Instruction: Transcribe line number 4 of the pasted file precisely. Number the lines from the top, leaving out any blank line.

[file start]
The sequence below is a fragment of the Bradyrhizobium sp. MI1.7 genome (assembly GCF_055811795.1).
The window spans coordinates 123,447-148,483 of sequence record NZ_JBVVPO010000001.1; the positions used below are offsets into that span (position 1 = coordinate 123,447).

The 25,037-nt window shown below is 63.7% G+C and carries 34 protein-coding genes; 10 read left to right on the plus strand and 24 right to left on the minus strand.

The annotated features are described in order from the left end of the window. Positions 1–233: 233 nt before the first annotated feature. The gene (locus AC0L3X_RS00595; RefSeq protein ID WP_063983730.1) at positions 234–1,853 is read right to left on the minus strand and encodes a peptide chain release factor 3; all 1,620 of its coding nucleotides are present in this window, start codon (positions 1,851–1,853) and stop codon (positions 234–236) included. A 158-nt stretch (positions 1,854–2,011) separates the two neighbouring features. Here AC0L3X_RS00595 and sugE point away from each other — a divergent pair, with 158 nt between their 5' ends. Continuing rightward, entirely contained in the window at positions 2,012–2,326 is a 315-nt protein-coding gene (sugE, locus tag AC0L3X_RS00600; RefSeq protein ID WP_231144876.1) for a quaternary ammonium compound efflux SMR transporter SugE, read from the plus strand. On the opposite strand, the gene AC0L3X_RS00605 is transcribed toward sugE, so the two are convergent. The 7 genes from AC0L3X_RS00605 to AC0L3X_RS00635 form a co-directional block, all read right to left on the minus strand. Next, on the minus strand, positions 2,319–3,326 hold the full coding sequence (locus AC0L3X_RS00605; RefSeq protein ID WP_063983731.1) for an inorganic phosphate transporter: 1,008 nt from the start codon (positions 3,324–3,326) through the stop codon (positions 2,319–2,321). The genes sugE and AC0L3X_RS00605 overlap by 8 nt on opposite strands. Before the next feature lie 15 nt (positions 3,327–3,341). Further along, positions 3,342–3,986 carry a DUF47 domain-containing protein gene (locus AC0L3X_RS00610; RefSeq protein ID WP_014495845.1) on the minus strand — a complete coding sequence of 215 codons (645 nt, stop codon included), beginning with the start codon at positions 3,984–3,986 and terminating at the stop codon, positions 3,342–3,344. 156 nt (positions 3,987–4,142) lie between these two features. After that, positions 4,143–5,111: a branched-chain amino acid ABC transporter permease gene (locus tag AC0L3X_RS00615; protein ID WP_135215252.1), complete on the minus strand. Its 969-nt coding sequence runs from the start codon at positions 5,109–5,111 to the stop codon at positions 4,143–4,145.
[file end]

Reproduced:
The annotated features are described in order from the left end of the window. Positions 1–233: 233 nt before the first annotated feature. The gene (locus AC0L3X_RS00595; RefSeq protein ID WP_063983730.1) at positions 234–1,853 is read right to left on the minus strand and encodes a peptide chain release factor 3; all 1,620 of its coding nucleotides are present in this window, start codon (positions 1,851–1,853) and stop codon (positions 234–236) included. A 158-nt stretch (positions 1,854–2,011) separates the two neighbouring features. Here AC0L3X_RS00595 and sugE point away from each other — a divergent pair, with 158 nt between their 5' ends. Continuing rightward, entirely contained in the window at positions 2,012–2,326 is a 315-nt protein-coding gene (sugE, locus tag AC0L3X_RS00600; RefSeq protein ID WP_231144876.1) for a quaternary ammonium compound efflux SMR transporter SugE, read from the plus strand. On the opposite strand, the gene AC0L3X_RS00605 is transcribed toward sugE, so the two are convergent. The 7 genes from AC0L3X_RS00605 to AC0L3X_RS00635 form a co-directional block, all read right to left on the minus strand. Next, on the minus strand, positions 2,319–3,326 hold the full coding sequence (locus AC0L3X_RS00605; RefSeq protein ID WP_063983731.1) for an inorganic phosphate transporter: 1,008 nt from the start codon (positions 3,324–3,326) through the stop codon (positions 2,319–2,321). The genes sugE and AC0L3X_RS00605 overlap by 8 nt on opposite strands. Before the next feature lie 15 nt (positions 3,327–3,341). Further along, positions 3,342–3,986 carry a DUF47 domain-containing protein gene (locus AC0L3X_RS00610; RefSeq protein ID WP_014495845.1) on the minus strand — a complete coding sequence of 215 codons (645 nt, stop codon included), beginning with the start codon at positions 3,984–3,986 and terminating at the stop codon, positions 3,342–3,344. 156 nt (positions 3,987–4,142) lie between these two features. After that, positions 4,143–5,111: a branched-chain amino acid ABC transporter permease gene (locus tag AC0L3X_RS00615; protein ID WP_135215252.1), complete on the minus strand. Its 969-nt coding sequence runs from the start codon at positions 5,109–5,111 to the stop codon at positions 4,143–4,145.